Tool or Toy: How Do You See Media Screen Time?

Posted on Posted in DrDownload

I am very interested in the impact of media on our children’s health and wellbeing, and I admit it:  I always make time to pitch my ideas about screen time during check-up visits, but there are so many topics to cover and in a very limited time, as parents well know.  It goes without saying that I don’t want them to get lost in the forest for all the trees of advice so I was really feeling the need for a media/technology sound bite that would resonate at any age and stage of a child’s life.  I was looking for ways to consistently ask about how families view technology and media, and I needed a springboard to talk about what evidence we currently have, to streamline or individualize ideas and advice.

It seems to me that there are increasing numbers of families who rely on the expertise of others, many of whom they find on the Internet.  I want parents to rely on face-time with me in equal measure.  If the tendency is there to perseverate, consume and struggle to apply every bit of parenting advice found, I want to inspire confidence in personal judgment and common sense, too, when it comes to parenting, technology and media use.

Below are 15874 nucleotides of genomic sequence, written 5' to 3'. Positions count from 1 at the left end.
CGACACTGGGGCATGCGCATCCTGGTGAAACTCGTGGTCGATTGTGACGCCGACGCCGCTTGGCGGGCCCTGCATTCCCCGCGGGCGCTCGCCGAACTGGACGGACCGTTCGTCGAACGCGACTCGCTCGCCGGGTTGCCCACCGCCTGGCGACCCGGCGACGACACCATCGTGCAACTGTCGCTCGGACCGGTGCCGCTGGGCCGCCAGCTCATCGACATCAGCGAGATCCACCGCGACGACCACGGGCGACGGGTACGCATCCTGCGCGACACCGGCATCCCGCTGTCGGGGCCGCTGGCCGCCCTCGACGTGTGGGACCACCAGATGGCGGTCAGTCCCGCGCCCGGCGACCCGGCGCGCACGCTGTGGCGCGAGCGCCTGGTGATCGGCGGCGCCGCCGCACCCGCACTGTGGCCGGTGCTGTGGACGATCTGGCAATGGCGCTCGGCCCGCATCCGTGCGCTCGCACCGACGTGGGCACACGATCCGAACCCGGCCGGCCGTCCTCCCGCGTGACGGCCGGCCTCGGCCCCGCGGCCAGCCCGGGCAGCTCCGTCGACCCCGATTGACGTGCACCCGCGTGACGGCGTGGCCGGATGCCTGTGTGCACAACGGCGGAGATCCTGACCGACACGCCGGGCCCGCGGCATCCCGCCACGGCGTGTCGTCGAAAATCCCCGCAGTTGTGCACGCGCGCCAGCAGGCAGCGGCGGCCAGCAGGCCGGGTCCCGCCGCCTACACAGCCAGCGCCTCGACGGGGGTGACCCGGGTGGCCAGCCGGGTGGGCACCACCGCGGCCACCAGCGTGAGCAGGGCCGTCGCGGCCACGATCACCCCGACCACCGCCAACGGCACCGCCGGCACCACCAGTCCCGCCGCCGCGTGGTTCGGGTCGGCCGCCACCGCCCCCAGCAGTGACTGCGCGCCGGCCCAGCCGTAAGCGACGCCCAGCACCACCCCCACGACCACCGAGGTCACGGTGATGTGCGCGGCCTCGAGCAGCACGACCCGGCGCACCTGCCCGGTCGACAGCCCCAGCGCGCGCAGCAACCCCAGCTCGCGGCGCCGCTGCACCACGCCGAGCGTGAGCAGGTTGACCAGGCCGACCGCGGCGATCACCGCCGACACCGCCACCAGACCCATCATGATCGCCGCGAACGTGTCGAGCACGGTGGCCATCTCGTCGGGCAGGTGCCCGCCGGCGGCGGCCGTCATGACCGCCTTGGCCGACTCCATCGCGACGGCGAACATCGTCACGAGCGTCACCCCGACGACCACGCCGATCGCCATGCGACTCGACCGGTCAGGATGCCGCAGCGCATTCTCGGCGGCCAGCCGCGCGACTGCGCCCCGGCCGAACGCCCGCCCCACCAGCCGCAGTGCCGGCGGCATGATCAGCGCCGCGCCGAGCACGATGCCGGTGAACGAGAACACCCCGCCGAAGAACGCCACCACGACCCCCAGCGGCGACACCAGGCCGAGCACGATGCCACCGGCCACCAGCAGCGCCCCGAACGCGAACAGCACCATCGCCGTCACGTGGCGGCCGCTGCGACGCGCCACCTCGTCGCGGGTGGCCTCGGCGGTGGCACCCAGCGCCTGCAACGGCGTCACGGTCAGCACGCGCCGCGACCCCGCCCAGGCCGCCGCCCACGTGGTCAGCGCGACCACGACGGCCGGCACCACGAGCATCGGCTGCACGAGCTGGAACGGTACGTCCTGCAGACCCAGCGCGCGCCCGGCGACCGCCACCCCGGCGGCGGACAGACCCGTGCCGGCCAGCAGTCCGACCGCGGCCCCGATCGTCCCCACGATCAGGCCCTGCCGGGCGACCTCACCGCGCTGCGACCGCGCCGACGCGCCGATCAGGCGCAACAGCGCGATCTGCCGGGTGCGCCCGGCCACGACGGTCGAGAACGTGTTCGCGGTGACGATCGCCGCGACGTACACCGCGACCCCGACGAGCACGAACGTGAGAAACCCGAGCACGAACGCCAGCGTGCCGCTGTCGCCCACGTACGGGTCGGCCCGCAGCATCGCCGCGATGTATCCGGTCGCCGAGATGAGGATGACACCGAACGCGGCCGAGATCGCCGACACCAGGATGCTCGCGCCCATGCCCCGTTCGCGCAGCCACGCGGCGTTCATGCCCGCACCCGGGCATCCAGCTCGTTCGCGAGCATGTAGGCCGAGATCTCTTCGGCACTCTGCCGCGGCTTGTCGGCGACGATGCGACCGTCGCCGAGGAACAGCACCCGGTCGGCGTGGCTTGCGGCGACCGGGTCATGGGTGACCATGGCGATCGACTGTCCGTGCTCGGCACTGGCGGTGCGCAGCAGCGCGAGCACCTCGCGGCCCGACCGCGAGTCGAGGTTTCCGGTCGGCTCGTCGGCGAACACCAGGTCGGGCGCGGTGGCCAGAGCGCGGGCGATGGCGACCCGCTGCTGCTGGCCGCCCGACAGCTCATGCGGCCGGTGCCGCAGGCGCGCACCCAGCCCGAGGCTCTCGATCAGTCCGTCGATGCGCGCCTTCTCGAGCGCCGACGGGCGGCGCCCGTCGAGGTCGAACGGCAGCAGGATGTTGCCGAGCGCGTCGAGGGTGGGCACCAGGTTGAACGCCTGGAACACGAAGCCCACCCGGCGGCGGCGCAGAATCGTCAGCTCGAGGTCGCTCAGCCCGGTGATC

Screens surround us, so much so that we hardly see them all!  As a pediatrician, I am in a unique position to answer questions like, “Does the AAP really mean I can’t even have Oprah on TV in the background if my toddlers in the room?  How much screen time is OK?”  Simply being more mindful of screens in one’s life is a good place to start if you really want the answer to that last question.

Who hasn’t handed over a device in the restaurant to get through the main course waiting game?  Mini-vans come with built-in DVD players, and my bank now has a TV streaming as I wait in line.  These screens are tools to amuse and distract, but one overlooked price we pay for them is simply lost time with one another.  This cost, arguably, is as important as the monetary investment we parents make to have the latest devices for our children. My sense is that we should be pondering both costs more than we do.

“Tool or Toy?” I have begun to ask.  “How do you see screen time in your home, and what does it cost you?”  Tools live in the world of work and learning and efficiency:  something grownups value.  Toys define the world of fun, relaxation and play, and our kids live mostly in this world.  Both have their place in healthy families, and I would argue that each role is valuable to consider if it’s the intention of parents to serve up a healthy Media Diet.

As I have begun to talk more about the importance of a balanced media diet the ‘Tools and Toys’ image has been useful to open those conversations. The sound bite doesn’t feel judgmental to me, nor does it feel as though I am endorsing any one view of screen time over another. I sometimes share ways in which my smartphone is both tool and toy, but I’m also honest in saying that I have begun to monitor my own play time on it.

There is a rapidly changing landscape of available media tools and toys, and they are to some degree both good and bad in how they affect children. I’ll end my thoughts by asking readers to offer their own experience of good media tools and toys in the comments section below.  Until next time…

Gayle Schrier Smith, MD

Pedia-media-trician at Partners In Pediatrics, PC

.  Creative Commons License


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